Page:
As part of my eldest daughter’s “13th birthday in Boston” celebration it was her decision how to spend the morning before our drive home. Possible options included a trip to the Museum of Science, Boston for the opening day of the “Science of Pixar” exhibit or visiting the Isabella Stewart Gardner museum, a locale from our favorite Boston based middle-reader book Moxie and the Art of Rule Breaking by Erin Dionne.
In the end it was the irrepressible draw of Salem that determined how we would spend our final hours. The allure of history and witchcraft is powerful, and the heart of our visit was really to just get the feel of the place. Salem is peppered with hokey museums and theme driven gift shops, but actually being present in a location full of witchcraft lore totally overpowered the touristy vibe. We took the obligatory, if outdated, tour of the Salem Witch Museum, had a delicious chowder lunch, and picked up dessert at the Salem Ice-Screamery. All-in-all it was a worthwhile diversion and time well spent, especially the time browsing the gift shop bookshelves for witchy reads! This Halloween, if you can’t be in Salem, pick up one of these fun, fantasy or non-fiction books to discover a new view on witches and witchcraft.
Room on the Broom by Julia Donaldson – A little witch gets some help from some special animal friends but now they all want a ride on her broom….will there be room for everyone? (PB)
Witches by Cheryl Christian – Adorable rhymes bring to life this story of Halloween preparations for a group of little witches. (PB)
Little Witch by Anna Elizabeth Bennett – This 60th anniversary edition brings the story of the very reluctant little witch, Minx, to a whole new generation. Although it sounds fun to be the daughter of a witch, Minx just wants to be a normal girl. She takes it upon herself to attend the local school and her adventures are heartwarming and fun. (ER-2)
The Worst Witch by Jill Murphy – Mildred Hubble is the ready for her first year at Miss Cackle’s Academy for Witches, but things aren’t as easy as she thought they’d be and, just when it can’t get much worse, it seems she’s made Ethel, the favorite student, her sworn enemy. A funny, fun precursor for witch crazy readers not quite ready to tackle Harry Potter. (ER-2)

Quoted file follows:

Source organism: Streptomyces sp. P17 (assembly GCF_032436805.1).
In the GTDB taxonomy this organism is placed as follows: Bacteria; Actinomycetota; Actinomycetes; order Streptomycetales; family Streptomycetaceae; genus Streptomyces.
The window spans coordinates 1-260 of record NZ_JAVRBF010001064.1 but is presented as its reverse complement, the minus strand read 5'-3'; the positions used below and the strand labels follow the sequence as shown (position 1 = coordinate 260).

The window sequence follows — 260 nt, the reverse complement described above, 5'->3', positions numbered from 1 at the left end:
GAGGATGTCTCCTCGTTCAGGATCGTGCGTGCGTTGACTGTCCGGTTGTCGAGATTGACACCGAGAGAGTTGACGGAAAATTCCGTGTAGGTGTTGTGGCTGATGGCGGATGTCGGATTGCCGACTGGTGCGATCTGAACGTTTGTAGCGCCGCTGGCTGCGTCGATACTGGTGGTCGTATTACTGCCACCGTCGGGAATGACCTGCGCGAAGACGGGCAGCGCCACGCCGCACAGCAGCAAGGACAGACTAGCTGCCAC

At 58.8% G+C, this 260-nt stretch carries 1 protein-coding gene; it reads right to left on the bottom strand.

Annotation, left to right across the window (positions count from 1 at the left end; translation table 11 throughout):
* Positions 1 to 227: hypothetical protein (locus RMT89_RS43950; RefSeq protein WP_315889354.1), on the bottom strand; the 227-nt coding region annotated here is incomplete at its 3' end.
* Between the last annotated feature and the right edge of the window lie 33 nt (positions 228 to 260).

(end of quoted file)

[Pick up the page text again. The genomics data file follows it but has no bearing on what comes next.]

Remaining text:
The Witches by Roald Dahl – The enduring tales Grandmamma tells are about witches, real witches, that look just like regular people. But they hate children, and the warning stories are never more important than when coming face to face with the Grand High Witch! A true classic tale as only Dahl can tell it! (MR-4)
Witches: The Absolutely True Tale of Disaster in Salem by Rosalyn Schanzer – This award-winning retelling of the hysteria that shook Salem in 1692, told in engaging text and highlighted by riveting illustrations. (MR -5/6)
The Witch of Blackbird Pond by Elizabeth George Speare – In 1687, Kit is uprooted from her home and thrust into a new life in colonial Connecticut. As she struggles to find her way in these new harsh surroundings she finds happiness a new friendship with Hannah Tupper, but Hannah is believed to be a witch. Can Kit hold true to her heart, and what she knows is right? Or will duty sway her in these difficult times? 1959 Newbery Award Winner (MR – 6)
The Crucible: A Play in Four Acts by Arthur Miller – Not just for High School English classes anymore, this classic tale of mass hysteria, based on actual events of the Salem Witch Trials, is fascinating as an historical observation. Take it to another level – when placed in context of the political climate during its writing, the vilifying McCarthy era, it is a social commentary on the power of group mentality. (YA)
Check out some spooky witchy reads from Mom’s Bookshelf.
The Physick Book of Deliverance Dane by Katherine Howe – Connie Goodwin is spending the summer cleaning the dilapidated old house in Salem, left to her family by her grandmother, and working on her doctoral proposal. While cleaning she comes across a lead on original historic source that could change her academic work, her relationship with her advisor and her understanding of her family’s history. (MBS)
A Discovery of Witches by Deborah Harkness – After a lifetime suppressing her abilities as a witch in favor of academic research, Diana Bishop discovers an ancient manuscript that pushes her to acknowledge her gifts, embrace and challenge the relationships between creatures, and redefine her beliefs. The story continues in Shadow of Night and concludes in The Book of Life. (MBS)
The Witch’s Daughter by Paula Brackston – Centuries ago Bess watched her mother hang as a witch, and her desire to escape the same fate led her to Gideon, who awakened power in her – but who has chased her across the centuries to exact payment for saving her life. Now, in the 21st century, Bess has discovered a young protege. In sharing her knowledge Bess has awakened feelings she’s kept hidden, but also led Gideon back to claim her soul. Continue the story of Bess and Gideon in the upcoming sequel The Return of the Witch (publication date 3/8/16) or discover more “witch” stories by Paula Brackston: The Midnight Witch, The Winter Witch, and The Silver Witch. (MBS)